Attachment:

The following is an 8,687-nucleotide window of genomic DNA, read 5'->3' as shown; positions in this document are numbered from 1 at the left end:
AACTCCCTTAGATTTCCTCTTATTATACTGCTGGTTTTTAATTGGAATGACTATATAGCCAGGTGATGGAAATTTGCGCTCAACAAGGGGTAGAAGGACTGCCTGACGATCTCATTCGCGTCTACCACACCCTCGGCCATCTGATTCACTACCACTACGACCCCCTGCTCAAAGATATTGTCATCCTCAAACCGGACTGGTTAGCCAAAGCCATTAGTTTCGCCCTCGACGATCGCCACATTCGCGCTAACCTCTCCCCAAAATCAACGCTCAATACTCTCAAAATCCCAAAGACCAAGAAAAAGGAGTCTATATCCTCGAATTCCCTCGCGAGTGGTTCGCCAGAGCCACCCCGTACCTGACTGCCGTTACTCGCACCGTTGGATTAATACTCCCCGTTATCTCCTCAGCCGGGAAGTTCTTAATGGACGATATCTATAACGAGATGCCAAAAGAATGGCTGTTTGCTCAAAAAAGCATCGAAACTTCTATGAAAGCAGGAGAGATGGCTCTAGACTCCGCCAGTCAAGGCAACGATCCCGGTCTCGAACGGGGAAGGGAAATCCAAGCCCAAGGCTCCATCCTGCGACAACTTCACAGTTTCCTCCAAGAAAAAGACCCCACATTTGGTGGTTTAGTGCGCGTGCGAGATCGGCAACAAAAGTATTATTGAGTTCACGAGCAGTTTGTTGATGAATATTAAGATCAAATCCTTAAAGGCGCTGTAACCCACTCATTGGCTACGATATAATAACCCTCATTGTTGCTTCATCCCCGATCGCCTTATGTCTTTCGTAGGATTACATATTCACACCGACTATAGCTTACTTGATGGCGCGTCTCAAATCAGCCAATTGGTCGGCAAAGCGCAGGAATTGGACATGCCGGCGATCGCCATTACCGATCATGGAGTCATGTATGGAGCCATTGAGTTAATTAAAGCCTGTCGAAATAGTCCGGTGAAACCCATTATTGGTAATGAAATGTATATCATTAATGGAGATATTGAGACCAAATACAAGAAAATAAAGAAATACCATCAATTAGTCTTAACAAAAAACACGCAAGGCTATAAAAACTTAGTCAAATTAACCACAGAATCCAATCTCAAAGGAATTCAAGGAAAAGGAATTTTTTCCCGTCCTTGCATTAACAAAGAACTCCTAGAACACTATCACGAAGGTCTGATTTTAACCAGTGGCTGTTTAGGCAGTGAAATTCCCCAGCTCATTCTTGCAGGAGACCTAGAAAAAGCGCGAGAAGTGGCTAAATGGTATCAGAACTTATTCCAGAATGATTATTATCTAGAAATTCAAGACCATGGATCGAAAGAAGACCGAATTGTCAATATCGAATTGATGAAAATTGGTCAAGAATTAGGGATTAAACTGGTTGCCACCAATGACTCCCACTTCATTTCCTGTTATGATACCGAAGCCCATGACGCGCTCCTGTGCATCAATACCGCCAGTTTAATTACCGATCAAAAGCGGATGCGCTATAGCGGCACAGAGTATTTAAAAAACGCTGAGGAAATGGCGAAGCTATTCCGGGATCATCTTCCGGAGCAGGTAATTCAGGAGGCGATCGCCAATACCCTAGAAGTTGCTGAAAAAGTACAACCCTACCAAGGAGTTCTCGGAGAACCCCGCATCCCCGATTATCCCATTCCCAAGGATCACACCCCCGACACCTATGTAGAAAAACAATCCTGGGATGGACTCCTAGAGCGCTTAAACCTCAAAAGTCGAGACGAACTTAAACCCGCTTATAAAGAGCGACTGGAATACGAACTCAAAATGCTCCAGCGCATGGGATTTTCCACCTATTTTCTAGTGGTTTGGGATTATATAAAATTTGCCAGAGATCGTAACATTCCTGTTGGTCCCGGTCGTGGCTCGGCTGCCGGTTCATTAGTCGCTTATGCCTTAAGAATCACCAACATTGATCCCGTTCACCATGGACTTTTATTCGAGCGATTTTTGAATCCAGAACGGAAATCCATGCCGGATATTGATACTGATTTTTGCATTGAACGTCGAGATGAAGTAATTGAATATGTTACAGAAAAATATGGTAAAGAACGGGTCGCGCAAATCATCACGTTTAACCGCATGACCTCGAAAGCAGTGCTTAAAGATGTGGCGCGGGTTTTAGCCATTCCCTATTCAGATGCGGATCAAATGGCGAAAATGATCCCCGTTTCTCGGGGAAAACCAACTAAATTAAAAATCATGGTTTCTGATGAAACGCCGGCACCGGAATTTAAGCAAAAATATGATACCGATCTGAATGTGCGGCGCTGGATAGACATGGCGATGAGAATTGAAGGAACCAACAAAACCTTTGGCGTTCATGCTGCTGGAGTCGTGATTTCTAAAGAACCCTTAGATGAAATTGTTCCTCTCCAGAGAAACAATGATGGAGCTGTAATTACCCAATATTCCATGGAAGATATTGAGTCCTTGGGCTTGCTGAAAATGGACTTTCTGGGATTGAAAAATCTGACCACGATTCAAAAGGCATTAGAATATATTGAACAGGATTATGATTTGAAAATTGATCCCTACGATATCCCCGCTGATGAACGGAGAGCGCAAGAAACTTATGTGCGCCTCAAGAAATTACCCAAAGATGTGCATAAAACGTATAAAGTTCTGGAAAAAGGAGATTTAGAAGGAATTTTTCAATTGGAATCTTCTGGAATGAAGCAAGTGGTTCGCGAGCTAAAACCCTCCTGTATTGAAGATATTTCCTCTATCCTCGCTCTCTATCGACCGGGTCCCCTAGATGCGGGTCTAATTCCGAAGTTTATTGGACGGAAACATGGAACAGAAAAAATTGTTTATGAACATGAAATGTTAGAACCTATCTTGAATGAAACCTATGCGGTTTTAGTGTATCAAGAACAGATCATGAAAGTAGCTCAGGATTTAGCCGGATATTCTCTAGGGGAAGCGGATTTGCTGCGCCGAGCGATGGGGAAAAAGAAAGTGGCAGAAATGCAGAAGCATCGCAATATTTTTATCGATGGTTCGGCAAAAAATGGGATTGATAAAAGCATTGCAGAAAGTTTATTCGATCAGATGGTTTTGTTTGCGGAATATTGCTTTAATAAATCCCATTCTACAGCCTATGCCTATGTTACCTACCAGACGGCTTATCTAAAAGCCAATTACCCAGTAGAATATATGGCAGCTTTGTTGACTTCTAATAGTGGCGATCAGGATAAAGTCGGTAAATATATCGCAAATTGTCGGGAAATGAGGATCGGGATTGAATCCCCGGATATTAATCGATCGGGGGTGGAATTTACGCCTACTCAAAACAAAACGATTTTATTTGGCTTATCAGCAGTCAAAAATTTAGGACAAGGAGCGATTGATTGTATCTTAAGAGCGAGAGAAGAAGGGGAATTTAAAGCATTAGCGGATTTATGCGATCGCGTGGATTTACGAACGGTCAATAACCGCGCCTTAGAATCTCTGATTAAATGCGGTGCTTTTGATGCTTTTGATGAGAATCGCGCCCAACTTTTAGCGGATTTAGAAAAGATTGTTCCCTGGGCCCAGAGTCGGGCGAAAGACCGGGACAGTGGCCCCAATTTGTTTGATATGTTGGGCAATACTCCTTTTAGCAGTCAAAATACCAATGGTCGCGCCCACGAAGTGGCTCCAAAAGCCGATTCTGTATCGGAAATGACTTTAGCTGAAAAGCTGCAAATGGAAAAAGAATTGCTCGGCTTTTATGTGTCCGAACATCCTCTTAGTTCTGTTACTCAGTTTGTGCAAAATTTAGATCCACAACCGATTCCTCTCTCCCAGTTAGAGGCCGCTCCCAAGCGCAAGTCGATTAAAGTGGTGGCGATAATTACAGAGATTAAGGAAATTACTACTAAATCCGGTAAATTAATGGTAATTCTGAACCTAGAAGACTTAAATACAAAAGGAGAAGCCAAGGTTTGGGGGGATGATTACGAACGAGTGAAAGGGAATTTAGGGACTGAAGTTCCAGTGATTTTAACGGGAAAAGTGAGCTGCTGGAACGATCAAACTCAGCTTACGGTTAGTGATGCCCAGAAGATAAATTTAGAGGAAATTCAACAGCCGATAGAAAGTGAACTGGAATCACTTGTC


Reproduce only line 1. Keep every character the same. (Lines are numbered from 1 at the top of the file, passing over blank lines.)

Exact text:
The following is an 8,687-nucleotide window of genomic DNA, read 5'->3' as shown; positions in this document are numbered from 1 at the left end: